Less than a month removed from the U.S. Women's National Team victory in the Women's World Cup, the documentary Maiden, which opens Friday at the Cedar Lee and the Capitol Theatre, chronicles another historic athletic feat by a team of women. It's the story of Tracy Edwards, a young woman in Britain who assembles an all-female crew for the Whitbread Around the World Race, a grueling, multi-leg, nine-month nautical marathon that pits the world's best sailing crews against each other every three years. In 1989, the voyage of "Maiden" was the first all-female crew in the race's history.
Directed by Alex Holmes (Stop at Nothing: The Lance Armstrong Story), the documentary consists almost exclusively of archival news footage from 1989-90 interspersed with interviews with the crew. The format produces a faithful chronology of events but can feel, at its driest, like a summary of the live coverage.
But for folks in their twenties and thirties, the Maiden voyage will be breaking news, and learning about this pivotal moment for gender equality in sports feels as relevant as ever.
The most interesting thematic territory, in fact, is the degree to which Edwards herself discovers the feminist significance of her feat. In one archival interview, she declares quite adamantly that she is not a feminist. She hates that word, she says. She's just out to prove that she should be able to do whatever she wants, regardless of her gender. In fact, all girls should. (She discerns retrospectively that this is a feminist position indeed. Through her courage and perseverance, she opened doors for girls all over the world.)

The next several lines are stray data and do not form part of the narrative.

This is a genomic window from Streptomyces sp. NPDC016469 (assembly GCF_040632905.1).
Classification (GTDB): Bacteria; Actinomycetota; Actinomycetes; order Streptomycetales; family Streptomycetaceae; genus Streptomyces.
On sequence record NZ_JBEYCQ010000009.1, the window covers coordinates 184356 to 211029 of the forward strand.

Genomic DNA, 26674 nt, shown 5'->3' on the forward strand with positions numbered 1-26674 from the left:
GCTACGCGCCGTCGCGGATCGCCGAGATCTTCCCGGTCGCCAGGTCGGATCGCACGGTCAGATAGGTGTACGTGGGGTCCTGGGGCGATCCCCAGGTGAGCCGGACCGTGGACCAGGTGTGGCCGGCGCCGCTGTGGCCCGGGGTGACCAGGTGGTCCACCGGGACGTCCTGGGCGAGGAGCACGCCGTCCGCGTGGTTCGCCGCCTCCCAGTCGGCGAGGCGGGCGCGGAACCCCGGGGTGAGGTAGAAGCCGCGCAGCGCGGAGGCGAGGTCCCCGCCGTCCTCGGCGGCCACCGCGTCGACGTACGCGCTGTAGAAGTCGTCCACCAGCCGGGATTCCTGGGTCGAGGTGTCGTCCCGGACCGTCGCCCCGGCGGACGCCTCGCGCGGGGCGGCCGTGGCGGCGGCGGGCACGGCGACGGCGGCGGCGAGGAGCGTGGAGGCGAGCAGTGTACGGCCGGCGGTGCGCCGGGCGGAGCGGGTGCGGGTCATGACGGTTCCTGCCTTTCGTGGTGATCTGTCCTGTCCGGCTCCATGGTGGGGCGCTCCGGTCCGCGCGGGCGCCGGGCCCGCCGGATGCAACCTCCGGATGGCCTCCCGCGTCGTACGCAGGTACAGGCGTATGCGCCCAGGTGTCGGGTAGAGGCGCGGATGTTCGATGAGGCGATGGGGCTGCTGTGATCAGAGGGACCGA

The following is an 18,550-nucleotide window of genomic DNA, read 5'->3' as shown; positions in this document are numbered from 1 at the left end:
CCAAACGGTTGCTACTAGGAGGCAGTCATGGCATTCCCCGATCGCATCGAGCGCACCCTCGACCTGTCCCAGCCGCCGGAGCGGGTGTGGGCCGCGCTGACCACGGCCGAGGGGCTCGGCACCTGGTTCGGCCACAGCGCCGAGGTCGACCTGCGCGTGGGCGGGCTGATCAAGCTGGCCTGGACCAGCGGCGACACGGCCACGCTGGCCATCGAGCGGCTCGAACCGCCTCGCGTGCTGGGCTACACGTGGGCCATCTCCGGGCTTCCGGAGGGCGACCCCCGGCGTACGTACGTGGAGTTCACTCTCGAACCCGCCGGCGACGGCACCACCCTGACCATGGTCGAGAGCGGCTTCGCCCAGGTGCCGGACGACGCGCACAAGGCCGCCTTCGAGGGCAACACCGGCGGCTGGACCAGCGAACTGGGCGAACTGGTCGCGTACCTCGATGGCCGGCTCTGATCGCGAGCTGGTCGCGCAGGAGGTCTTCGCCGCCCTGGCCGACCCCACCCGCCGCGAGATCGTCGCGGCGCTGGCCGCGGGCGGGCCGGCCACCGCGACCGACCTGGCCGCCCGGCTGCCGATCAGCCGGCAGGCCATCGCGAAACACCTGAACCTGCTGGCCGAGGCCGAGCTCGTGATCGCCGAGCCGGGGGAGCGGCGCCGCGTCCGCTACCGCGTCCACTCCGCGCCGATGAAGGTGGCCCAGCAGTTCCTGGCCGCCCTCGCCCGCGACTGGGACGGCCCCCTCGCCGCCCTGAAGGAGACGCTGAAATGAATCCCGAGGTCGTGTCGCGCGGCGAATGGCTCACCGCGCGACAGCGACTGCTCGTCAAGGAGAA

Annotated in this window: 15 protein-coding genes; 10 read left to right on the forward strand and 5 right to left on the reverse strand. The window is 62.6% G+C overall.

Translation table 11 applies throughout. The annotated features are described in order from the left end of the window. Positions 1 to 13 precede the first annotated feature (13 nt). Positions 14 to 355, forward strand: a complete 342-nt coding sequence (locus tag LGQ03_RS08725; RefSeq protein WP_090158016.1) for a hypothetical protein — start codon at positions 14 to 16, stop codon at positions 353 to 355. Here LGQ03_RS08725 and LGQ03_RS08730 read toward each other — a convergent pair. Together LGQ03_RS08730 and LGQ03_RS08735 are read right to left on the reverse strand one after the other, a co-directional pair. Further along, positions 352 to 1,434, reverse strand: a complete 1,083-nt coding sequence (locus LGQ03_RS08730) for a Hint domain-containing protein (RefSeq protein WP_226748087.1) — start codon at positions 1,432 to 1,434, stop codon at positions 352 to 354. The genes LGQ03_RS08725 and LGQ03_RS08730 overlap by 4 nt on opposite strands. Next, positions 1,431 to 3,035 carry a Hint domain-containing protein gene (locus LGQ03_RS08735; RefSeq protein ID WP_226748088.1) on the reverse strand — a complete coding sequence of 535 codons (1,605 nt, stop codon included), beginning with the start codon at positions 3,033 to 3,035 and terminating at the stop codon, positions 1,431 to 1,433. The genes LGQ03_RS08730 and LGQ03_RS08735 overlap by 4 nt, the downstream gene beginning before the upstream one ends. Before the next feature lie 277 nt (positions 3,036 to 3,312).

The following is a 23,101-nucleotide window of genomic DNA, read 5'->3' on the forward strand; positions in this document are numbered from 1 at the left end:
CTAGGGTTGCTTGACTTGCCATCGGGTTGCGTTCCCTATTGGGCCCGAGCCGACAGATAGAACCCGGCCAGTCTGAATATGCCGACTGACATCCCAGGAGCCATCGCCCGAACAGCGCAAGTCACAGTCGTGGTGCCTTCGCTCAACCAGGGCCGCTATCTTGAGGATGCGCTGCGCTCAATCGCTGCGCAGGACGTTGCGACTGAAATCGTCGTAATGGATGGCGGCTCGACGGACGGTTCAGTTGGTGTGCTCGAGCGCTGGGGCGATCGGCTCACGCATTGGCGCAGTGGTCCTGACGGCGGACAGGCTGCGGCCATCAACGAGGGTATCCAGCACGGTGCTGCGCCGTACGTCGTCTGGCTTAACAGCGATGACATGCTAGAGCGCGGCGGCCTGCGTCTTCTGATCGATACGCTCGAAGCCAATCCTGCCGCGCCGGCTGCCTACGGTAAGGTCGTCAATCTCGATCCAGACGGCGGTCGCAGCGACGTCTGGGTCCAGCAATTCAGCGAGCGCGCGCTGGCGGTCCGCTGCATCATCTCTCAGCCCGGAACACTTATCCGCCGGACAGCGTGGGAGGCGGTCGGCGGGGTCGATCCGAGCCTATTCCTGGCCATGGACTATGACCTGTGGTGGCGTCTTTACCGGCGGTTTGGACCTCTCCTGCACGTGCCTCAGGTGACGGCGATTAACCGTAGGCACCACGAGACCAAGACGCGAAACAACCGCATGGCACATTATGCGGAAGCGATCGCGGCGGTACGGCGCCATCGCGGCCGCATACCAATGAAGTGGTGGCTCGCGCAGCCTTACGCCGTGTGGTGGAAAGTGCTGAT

Though the middle of the doc begins to feel much like the race itself – monotonous – it is enlivened by reporters and competitors who admit to putting little stock in "the girls." Barroom bets were wagered on how far Maiden would make it. Most of the men assumed that the crew wouldn't even finish the first 30-day leg, from England to Uruguay. So when they start not only finishing but winning subsequent legs, there are moments of supreme validation. The finale is every bit as lovely and joyous and tearjerking as the nautical climax of Dunkirk.